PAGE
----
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Thread: Reconsideration of the Chronology of the Eighteenth Dynasty

  1. #1 Reconsideration of the Chronology of the Eighteenth Dynasty 
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    Reconsideration of the Chronology of the Eighteenth Dynasty

    E. Lin


    The chronology of the Eighteenth Dynasty is not completely satisfactory.

    It is currently accepted that Meritaten ruled Egypt for three years after the death of Akhenaten. It seems that the strongest evidence came from Manetho, who gave certain daughter of the king a reign of twelve years and one month. Unfortunately, Manetho’s twelve years was cut down to three, allegedly because the highest attested date was merely three years based on the finding of TT139. I suspect that the real reason is that the chronology, either high or low, was unable to accommodate the twelve-year period without causing major disturbance. Hence, the so-called “spurious decade” might not be any more spurious than the current three-year reign assigned to this Lady of Two Lands, unless it could be demonstrated that adding a decade to the reign had been an established practice of Manetho’s time, or he had a special motivation for doing so in this instance.

    In reality, it might not be so difficult to find an answer to all the confusions. Remember the name of the fourth daughter of Akhenaten? It is Neferneferuaten Tasheri, thus her mother must be Neferneferuaten, and that was, of course, Queen Nefertiti. As matter of fact, Akhenaten moved to the new capital Akhetaten (Amarna) in his Year 5. In the same year, Nefertiti adopted the name “Neferneferuaten”. Neferneferuaten Tasheri was born in Year 7. From Akhenaten Year 5 until Akhenaten Year 17, when he died, was exactly twelve years. This period is probably what Manetho referred to when he mentioned the twelve year reign. Of course, it would be coregency starting from the date when they moved to the new capital. As far as the title of king’s daughter, Nefertiti is said to be Princess Tadukhipa from Mitanni, according to some. If that is true, she is certainly entitled to this title. In any event, her facial feature does not resemble that of Ay, if the plaster of Ay is indeed his. Furthermore, Nefertiti and Mutnodjmet do not look like sisters even though they are suppose to be. I suspect that Nefertiti was merely adopted by Ay, if they got anything with each other at all.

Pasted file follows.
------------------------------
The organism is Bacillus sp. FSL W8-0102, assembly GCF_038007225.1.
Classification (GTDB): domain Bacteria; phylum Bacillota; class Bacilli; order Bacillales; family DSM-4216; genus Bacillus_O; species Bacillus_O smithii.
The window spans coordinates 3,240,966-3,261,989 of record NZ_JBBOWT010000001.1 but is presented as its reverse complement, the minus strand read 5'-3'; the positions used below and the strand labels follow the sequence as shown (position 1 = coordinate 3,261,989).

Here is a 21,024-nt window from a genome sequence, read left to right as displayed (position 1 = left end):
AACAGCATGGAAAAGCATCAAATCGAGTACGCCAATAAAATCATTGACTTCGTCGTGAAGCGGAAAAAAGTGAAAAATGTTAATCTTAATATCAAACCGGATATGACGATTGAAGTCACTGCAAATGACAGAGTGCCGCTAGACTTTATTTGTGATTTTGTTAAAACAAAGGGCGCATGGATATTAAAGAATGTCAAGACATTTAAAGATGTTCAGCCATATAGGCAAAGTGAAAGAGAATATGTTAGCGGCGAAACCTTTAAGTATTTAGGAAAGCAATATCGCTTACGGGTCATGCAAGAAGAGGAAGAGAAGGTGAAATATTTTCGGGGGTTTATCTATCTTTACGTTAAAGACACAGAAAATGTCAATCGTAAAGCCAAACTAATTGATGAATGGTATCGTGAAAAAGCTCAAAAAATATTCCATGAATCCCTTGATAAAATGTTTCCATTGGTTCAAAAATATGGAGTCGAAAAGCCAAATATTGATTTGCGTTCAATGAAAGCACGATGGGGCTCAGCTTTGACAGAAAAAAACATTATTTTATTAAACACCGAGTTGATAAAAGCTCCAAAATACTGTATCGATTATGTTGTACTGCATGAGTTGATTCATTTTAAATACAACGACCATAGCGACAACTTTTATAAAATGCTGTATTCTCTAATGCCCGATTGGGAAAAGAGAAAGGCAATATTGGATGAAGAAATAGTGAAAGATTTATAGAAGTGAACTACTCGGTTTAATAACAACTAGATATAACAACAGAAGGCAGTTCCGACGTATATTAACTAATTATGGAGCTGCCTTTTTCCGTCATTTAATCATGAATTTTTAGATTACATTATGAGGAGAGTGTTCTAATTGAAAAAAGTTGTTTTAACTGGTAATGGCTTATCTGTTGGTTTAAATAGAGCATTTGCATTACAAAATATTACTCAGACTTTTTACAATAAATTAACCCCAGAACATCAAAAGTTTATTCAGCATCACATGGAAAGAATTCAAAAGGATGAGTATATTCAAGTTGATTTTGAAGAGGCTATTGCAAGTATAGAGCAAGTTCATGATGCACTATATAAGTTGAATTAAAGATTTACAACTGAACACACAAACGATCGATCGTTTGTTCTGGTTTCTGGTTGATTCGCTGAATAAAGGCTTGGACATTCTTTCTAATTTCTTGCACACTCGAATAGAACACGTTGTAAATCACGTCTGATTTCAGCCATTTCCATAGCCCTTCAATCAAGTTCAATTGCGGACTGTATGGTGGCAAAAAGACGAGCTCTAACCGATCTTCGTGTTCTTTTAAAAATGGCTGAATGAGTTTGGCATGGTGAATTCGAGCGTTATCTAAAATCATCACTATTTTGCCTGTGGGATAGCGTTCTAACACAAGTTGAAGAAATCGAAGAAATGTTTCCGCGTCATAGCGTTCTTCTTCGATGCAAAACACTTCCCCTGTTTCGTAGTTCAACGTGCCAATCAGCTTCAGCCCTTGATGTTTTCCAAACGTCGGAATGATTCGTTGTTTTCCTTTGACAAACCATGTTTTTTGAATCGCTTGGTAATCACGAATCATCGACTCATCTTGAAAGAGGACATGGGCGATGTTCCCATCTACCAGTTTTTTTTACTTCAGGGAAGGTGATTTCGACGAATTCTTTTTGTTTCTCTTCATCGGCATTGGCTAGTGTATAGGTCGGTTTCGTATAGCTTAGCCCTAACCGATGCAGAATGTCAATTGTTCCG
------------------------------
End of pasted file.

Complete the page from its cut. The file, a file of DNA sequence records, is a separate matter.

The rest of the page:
At this point, I should mention the Coregency Stela, where Akhenaten, Nefertiti and Meritaten have been identified. The name of Nefertiti was later changed to Ankhkheperure Neferneferuaten, while the name of Meritaten was changed to Ankhesenpaaten. This is consistent with the known name change of Nefertiti to Neferneferuaten, although it is more difficult to explain why the name of Meritaten needs to be replaced.

    Regarding the widely quated “graffito” from the Theban Tomb of Pere (TT139), which reads "Year 3, 3rd month of the Inundation, day 10. The king of Upper and Lower Egypt, lord of the Two Lands, Ankhkheprure - beloved of Aten, son of Re, Nefereneferuaten beloved of Waenre (Akhenaten) ... ", “Ankhkheprure” most likely refers to the new pharaoh Smenkhare, since his full name is Smenkhkare Djeserkheperu Ankhkheperure, as far as I know, while Nefereneferuaten (Nefertiti) is his step-mother. Apparently, Smenkhare ruled at least for three years after Akhenaten, while Nefertiti was still alive. Nefereneferuaten obviously means Nefertiti. In this case, the two of them seems to appear together.